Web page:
You are viewing this article in the archives. For the latest breaking news and updates in Ann Arbor and the surrounding area, see
Posted on Sun, Aug 15, 2010 : 7 a.m.

How coffee impacts your hormones (good and bad)

By Chris Willitts

Lean Eating Tips - Measure It

Doctors vali­date coffee’s health benefits yet worry about its contribution to cardiovascu­lar disease, diabetes, and even cancer.

Coffee is more popular than ever, which contributes to its contradictory status.

In moderation, coffee poses minimal health risks for most people. In some cases, coffee even appears to be protective. But many North Ameri­cans now consume coffee in large quantities, which can significantly damage our neuroendocrineimmune system over the long term.

Caffeine is one of coffee’s primary constituents with psychoactive activities. It’s part of a group of substances collectively referred to as methylxanthines. These alkaloids are well known for their ability to increase cognitive abilities, improve energy, enhance well-being, and increase arousal and alertness.

We have posted a great article on our blog at Mindful Muscle that carefully explains the following related topics:

  • Caffeine and your brain
  • Caffeine and your hormones
  • Caffeine and your immune system
  • Effects on the metabolism
  • Effects on brain function and mood

View Full Article >> How Coffee Impacts Your Hormones (Good and Bad)


Chris is the founder of Mindful Muscle. You can find him on the top of a majestic mountain, legs crossed, eyes closed, and doing his part to elevate our collective consciousness. Otherwise, he's probably at one of the local gyms he frequents, taking his physical fitness to realms only a ninja assassin could relate to. Seriously though, you can contact him at chris(-@-) or his website:


Chris Willitts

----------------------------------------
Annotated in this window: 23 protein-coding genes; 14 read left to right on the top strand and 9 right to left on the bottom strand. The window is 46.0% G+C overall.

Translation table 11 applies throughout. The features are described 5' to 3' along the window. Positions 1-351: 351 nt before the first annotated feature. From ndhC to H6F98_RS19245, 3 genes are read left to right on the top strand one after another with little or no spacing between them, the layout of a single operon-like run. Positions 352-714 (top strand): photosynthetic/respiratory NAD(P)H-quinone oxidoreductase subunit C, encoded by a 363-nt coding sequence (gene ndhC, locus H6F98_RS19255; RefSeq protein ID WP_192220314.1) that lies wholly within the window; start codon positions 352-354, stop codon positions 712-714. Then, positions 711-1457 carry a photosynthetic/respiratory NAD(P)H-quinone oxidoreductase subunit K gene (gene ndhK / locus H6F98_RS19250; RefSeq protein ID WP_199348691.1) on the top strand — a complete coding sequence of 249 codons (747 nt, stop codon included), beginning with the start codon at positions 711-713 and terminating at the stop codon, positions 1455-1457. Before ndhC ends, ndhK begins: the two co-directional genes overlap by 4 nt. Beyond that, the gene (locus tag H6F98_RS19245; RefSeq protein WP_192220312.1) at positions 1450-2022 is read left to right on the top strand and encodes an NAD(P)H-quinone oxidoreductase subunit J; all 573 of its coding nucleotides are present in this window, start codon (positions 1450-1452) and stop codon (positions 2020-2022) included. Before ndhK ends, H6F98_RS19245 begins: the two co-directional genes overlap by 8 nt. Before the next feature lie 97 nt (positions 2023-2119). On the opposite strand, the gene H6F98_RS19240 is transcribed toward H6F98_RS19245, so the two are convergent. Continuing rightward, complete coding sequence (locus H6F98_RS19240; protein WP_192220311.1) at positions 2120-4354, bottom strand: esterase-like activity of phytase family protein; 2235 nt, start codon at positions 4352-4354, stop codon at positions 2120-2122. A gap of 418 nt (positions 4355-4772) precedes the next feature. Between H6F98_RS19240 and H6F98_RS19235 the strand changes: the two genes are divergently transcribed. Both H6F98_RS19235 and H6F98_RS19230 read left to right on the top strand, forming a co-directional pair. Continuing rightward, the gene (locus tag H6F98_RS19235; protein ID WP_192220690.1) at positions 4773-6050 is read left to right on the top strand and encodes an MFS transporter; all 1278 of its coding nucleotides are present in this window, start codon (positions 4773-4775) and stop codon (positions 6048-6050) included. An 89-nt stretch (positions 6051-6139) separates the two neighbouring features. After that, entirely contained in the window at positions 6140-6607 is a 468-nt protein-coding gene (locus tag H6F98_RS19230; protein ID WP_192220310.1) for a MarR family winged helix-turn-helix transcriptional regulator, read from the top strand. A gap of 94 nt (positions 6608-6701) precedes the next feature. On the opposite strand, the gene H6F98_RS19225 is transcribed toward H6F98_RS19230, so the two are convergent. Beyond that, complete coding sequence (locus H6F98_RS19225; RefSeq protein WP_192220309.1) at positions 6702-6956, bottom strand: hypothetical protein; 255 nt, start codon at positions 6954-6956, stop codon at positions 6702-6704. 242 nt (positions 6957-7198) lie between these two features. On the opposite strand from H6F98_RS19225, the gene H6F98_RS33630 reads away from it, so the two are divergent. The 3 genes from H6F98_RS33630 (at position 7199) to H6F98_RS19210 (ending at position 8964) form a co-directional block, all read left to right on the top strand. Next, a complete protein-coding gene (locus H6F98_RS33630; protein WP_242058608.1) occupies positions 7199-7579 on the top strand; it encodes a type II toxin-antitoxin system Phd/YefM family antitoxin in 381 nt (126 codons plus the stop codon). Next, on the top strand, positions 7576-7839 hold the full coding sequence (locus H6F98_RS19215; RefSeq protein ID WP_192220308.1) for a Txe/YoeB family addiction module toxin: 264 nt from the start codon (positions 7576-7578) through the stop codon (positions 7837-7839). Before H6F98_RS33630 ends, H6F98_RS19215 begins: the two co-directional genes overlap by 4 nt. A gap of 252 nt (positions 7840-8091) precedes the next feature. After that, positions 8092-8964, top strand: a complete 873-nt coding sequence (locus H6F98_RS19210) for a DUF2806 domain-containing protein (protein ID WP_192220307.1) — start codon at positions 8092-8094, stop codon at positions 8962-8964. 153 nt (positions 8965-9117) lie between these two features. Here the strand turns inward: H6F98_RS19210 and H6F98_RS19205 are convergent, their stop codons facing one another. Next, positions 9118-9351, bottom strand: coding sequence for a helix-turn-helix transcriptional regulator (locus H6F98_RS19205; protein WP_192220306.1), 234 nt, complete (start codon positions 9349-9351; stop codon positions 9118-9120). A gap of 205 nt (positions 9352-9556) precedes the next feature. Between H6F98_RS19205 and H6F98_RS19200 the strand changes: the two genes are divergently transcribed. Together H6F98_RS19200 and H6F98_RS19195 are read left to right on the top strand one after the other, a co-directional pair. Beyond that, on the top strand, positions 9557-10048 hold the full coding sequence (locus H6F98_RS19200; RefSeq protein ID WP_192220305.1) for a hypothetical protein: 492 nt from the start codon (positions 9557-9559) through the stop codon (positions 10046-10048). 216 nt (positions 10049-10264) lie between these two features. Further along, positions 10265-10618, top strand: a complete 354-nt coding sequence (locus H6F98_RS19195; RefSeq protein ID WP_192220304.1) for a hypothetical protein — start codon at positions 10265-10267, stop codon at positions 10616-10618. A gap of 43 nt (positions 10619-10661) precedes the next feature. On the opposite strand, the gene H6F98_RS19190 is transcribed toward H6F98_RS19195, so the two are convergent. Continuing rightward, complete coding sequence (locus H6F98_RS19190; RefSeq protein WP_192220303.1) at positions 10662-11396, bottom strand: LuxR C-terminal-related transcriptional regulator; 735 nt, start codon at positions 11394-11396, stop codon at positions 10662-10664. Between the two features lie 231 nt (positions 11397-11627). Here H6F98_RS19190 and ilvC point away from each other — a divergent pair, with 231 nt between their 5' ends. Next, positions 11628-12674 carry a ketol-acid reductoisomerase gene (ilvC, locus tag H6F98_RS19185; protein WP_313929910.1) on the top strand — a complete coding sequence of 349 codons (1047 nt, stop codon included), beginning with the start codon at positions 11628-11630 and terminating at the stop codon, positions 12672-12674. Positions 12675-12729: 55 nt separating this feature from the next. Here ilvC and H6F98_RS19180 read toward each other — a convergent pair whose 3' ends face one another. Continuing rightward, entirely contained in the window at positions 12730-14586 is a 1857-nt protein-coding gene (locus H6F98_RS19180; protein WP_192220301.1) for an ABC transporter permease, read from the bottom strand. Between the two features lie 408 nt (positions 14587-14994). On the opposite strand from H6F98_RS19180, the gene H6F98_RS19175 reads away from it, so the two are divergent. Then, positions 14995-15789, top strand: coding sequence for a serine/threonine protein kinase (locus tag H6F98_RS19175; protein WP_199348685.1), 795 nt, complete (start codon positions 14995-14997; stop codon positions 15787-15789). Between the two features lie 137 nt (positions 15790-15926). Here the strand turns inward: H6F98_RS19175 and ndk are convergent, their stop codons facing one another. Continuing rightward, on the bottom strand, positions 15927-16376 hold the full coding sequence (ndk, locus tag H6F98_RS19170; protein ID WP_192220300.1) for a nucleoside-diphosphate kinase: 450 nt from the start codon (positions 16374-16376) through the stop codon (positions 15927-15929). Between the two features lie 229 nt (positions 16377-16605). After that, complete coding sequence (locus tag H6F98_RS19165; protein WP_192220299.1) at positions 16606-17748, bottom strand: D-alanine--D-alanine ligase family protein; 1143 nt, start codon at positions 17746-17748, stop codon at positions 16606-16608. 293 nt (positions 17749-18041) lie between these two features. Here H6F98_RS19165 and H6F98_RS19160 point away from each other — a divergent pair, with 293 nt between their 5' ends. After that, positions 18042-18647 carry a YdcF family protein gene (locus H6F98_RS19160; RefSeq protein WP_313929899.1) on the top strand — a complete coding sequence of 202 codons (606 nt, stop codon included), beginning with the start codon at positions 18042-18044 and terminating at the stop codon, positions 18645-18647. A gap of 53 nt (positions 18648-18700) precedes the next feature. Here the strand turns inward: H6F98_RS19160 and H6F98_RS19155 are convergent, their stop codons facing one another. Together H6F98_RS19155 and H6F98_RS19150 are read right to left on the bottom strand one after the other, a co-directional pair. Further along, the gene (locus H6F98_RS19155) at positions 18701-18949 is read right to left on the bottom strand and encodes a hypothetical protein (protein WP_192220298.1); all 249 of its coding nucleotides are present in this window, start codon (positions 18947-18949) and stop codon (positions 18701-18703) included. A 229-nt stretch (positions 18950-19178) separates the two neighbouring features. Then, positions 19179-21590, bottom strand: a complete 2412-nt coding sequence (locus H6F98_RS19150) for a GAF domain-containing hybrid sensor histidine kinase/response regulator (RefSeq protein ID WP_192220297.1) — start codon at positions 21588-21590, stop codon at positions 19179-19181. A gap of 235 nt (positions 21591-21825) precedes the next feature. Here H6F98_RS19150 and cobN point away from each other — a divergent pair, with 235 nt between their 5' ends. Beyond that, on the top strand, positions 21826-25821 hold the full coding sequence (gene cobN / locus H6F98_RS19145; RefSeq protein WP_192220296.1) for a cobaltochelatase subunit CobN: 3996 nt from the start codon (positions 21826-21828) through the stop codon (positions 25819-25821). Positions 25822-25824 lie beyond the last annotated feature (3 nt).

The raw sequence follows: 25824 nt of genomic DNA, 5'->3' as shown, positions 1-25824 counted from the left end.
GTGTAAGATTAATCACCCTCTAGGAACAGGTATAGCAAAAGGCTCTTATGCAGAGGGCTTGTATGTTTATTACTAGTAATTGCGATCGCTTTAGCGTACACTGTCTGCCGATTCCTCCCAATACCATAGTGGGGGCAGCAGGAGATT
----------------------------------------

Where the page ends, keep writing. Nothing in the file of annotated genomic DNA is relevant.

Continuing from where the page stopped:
Wed, Aug 18, 2010 : 5:53 p.m.

Swag: your so called up to date chart only goes to 2005 and I don't really know about the validity of your source. Although I didn't write the article personally, I trust the credibility of author who wrote it a lot more than the average critique... so I respectfully say that we can agree to disagree. Thank you for your point of view though as I'm sure the topic makes people think either way.

Swag Valance

Sun, Aug 15, 2010 : 3:53 p.m.

I don't understand the logic behind this article at all. First, coffee isn't more popular than ever. Take a look at this chart from the USDA: Per capita coffee consumption in the U.S. is at its lowest levels since the 1920s. Second, the research presented here follows one of the worst leap-of-faith habits in modern nutritionism research: namely, that coffee in this discussion is reduced to something that is equivalent to caffeine. In physics, we call this the "first we assume a spherical chicken" fallacy. Just as you cannot do any effective research looking at calcium and dairy products without also looking at vitamin D, why is coffee here being reduced to the equivalent of coffee? Worse, going back to that USDA plot, you could argue that more Americans are getting their caffeine intake from sodas more than coffee in recent decades. It's sloppiness like this that gives science reporting a bad name and continues to make a lay public confused.